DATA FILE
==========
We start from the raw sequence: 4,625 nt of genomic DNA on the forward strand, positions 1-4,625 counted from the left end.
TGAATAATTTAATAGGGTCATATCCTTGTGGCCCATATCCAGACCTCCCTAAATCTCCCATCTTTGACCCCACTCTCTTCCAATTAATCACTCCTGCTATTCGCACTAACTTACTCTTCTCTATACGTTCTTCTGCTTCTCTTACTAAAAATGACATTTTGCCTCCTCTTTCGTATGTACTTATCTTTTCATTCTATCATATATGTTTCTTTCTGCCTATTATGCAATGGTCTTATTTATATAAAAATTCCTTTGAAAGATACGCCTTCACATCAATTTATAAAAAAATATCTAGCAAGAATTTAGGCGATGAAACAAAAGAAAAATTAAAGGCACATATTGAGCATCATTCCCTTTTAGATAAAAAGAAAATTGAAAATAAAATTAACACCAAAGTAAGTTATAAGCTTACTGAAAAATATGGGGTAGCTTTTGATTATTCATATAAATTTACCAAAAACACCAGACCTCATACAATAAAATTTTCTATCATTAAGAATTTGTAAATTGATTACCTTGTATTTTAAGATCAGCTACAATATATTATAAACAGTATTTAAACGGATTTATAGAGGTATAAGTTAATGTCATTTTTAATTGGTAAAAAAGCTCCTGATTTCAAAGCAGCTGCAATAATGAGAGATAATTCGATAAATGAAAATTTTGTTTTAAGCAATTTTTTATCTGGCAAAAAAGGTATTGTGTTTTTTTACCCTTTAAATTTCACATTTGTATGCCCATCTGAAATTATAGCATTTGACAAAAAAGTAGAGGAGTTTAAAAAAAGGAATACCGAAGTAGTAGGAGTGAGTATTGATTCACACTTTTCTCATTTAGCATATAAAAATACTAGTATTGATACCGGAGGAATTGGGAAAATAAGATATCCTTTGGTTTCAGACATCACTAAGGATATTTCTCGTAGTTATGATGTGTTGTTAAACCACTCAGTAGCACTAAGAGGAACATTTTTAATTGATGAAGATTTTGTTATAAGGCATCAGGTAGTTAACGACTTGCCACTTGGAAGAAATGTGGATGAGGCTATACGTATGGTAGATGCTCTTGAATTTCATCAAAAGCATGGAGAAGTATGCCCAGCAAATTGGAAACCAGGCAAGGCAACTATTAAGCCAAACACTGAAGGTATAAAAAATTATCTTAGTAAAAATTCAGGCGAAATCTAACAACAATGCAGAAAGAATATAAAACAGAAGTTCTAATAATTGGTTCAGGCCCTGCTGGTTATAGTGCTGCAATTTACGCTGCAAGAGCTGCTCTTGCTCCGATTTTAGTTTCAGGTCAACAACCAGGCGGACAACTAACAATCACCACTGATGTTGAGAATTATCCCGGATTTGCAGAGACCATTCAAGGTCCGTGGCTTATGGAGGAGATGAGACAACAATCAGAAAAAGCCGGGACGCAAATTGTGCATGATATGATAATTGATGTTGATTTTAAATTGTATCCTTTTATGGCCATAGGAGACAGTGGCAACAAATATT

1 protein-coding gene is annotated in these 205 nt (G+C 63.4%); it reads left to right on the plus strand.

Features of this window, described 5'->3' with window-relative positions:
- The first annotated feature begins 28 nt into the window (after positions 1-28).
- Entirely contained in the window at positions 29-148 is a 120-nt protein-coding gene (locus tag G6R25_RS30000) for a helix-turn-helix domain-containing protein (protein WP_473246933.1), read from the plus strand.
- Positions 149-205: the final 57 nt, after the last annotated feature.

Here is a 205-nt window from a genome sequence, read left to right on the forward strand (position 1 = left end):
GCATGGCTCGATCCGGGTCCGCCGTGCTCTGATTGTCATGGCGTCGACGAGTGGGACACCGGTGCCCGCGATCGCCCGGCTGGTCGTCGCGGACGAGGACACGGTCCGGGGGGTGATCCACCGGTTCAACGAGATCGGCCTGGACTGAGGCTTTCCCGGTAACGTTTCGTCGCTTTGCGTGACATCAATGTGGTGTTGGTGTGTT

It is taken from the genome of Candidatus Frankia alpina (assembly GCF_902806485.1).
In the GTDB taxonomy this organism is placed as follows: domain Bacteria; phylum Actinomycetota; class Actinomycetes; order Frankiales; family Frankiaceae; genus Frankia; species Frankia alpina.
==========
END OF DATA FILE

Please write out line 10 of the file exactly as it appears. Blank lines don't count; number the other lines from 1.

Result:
It is taken from the genome of Candidatus Frankia alpina (assembly GCF_902806485.1).